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Examining these types of items with the same scrutiny reserved for conservatives would help Big Media begin to shed its "bias" label.

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More Stuff the Left Has Gotten Away With Lately

Examining these types of items with the same scrutiny reserved for conservatives would help Big Media begin to shed its “bias” label.

As I’ve said before, the Left gets away with a lot.

The partisan mainstream media hate it when the Right points out their bias. But sometimes we just can’t help it.

Here are three recent comments by well known liberal senators that received little comment in the Big Media. Thankfully, conservative sources will not let things like these slide.

Kerry: In Defense of One of Our Iraqi Enemies (and Then Flips)

In an interview on National Public Radio aired April 7, John Kerry (D.-Mass.) called Shiite imam Moztada al-Sadr a “legitimate voice” in Iraq. Al-Sadr is the leader of the current uprising in Iraq that has resulted in the killing of several of our troops. One of the steps coalition forces took against al-Sadr was to shut down a newspaper owned by the imam after it urged violence U.S. troops. Of that action Kerry said:

    They shut a newspaper that belongs to a legitimate voice in Iraq — let me change the term “legitimate” — they shut a newspaper that belongs to a voice, because he has clearly taken on a far more radical tone in recent days and aligned himself with both Hamas and Hezbollah, which is, sort of, a terrorist alignment.

If a Republican had let a line like that slip, I doubt there is any way it wouldn’t have been the leading story for Dan, Peter, and/or Tom.

Kennedy: Iraq is Vietnam

Our troops are in a war in Iraq. Men are dying. So, how does Ted Kennedy (D.-Mass.) build them up? Well, here’s some of what he said in an April 5 speech to the Brookings Institution:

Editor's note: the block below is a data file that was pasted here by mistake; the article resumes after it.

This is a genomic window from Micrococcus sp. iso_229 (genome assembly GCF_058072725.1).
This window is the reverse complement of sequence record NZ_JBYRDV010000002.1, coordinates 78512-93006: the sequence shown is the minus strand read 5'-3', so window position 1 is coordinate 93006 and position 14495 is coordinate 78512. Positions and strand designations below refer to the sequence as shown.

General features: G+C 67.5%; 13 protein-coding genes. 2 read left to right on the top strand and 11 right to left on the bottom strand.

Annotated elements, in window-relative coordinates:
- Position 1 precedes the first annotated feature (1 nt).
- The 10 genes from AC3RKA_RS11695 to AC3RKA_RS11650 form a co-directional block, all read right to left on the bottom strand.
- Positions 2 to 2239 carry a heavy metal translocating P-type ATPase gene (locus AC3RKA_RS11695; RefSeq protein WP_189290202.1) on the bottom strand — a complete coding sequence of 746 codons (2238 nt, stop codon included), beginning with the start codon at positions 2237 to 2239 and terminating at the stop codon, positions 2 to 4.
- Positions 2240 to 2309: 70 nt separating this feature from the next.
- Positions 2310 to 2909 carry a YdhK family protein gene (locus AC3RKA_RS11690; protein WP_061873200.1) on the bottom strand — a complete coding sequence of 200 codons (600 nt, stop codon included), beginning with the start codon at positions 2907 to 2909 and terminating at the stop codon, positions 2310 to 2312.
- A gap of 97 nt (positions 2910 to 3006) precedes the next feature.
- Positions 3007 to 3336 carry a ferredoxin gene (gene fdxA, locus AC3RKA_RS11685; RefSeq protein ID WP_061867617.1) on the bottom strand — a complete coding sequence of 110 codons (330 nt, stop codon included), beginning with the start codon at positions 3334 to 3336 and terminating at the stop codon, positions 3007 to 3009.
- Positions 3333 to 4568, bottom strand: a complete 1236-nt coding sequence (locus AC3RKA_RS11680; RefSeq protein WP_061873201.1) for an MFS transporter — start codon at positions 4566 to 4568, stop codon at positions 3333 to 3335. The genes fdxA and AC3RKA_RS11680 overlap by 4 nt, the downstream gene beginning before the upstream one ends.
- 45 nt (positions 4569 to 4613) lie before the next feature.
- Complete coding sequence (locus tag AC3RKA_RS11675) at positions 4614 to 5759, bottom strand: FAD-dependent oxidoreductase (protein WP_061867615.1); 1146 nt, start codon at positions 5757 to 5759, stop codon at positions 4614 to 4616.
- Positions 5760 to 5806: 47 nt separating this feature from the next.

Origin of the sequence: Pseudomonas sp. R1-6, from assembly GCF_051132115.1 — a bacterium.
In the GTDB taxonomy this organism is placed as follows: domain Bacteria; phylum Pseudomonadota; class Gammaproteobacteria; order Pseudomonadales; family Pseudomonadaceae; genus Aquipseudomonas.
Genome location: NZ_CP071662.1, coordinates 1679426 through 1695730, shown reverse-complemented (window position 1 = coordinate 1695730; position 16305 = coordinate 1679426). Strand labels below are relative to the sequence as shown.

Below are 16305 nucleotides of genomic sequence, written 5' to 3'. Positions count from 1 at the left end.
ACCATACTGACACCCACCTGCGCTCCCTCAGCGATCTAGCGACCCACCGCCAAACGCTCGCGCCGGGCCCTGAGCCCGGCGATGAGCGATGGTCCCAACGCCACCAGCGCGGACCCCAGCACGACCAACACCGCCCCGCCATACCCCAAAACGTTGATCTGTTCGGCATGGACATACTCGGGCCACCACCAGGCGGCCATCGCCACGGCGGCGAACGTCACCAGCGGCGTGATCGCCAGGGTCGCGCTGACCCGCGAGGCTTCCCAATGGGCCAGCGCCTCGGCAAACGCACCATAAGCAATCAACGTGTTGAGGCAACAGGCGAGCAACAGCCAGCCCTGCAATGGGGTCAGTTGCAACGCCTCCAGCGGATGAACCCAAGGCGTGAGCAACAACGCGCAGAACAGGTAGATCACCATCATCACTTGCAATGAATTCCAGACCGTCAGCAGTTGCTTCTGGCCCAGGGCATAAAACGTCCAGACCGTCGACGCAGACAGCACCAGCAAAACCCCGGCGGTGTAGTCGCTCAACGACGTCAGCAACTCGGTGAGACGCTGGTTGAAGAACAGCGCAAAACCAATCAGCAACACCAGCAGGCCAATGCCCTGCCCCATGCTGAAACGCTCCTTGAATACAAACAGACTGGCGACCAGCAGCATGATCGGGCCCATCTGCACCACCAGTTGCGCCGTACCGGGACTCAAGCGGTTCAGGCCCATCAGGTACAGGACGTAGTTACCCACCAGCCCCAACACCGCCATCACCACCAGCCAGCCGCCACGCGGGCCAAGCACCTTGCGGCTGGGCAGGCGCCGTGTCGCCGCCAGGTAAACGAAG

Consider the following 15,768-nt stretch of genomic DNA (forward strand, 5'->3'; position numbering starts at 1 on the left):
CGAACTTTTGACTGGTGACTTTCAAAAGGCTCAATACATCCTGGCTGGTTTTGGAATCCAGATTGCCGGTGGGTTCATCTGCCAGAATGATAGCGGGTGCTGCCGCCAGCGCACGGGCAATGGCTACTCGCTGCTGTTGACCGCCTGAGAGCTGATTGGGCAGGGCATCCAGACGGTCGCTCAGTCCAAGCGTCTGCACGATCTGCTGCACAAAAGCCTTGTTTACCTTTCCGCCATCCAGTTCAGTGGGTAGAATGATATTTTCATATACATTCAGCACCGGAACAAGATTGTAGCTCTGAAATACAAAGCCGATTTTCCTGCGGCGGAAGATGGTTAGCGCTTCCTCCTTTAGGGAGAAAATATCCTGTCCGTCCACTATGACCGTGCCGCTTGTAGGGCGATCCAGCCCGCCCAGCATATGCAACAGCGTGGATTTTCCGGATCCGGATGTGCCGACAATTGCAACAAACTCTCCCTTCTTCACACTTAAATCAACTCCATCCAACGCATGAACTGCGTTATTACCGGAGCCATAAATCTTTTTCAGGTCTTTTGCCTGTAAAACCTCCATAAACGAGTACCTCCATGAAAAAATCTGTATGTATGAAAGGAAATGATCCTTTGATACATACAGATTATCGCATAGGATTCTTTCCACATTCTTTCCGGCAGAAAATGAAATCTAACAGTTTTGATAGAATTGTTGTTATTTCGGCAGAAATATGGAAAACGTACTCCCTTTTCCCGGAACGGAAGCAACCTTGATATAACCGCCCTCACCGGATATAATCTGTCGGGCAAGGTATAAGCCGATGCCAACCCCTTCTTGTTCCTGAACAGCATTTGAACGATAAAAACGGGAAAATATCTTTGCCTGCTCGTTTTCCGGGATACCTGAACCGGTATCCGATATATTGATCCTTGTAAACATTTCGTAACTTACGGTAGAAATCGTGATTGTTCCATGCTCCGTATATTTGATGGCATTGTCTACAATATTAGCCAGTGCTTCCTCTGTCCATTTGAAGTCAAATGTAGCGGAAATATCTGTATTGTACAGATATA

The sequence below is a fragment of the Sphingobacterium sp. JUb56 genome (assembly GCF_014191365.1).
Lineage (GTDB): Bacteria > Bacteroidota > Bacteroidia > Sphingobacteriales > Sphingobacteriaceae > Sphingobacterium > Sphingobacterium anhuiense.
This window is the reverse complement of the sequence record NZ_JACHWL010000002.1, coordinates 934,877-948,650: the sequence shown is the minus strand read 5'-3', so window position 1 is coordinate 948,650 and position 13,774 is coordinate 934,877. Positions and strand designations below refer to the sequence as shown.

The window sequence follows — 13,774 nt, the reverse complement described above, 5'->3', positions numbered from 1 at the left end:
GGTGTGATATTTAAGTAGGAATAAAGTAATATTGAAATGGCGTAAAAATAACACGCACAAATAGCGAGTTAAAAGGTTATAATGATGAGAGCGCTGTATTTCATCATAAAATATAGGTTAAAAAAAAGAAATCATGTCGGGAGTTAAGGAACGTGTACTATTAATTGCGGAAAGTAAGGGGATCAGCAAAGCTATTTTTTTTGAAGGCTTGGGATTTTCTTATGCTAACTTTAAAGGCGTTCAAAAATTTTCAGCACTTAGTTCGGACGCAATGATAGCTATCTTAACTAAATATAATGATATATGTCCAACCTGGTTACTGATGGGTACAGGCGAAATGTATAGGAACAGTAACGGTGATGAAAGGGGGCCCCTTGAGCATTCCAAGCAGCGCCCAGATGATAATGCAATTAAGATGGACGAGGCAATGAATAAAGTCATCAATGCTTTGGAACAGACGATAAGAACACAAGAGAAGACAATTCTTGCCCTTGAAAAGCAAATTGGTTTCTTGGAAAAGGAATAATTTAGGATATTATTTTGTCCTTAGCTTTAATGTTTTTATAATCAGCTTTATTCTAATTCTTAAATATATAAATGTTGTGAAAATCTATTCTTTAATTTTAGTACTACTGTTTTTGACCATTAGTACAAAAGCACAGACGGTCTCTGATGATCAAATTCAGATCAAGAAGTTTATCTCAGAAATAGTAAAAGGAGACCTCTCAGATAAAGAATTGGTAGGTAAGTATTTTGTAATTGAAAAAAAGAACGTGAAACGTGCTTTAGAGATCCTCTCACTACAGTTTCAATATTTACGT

By going to war in Iraq on false pretenses and neglecting the real war on terrorism, President Bush gave Al Qaeda two years — two whole years — to regroup and recover in the border regions of Afghanistan. As the terrorist bombings in Madrid and other reports now indicate, Al Qaeda has used that time to plant terrorist cells in countries throughout the world and establish ties with terrorist groups in many different lands.

    By going to war in Iraq, we have strained our ties with longstanding allies around the world, allies whose help we clearly and urgently need on intelligence, on law enforcement, and militarily. We have made America more hated in the world and made the war on terrorism harder to win.

    The result is a massive and very dangerous crisis in our foreign policy. We have lost the respect of other nations in the world.

    Where do we go to get back our respect? How do we reestablish the working relationships we need with other countries to win the war on terrorism and advance the ideals we share? And how can we possibly expect President Bush to do that?

    He is the problem, not the solution. Iraq is George Bush’s Vietnam, and this country needs a new president.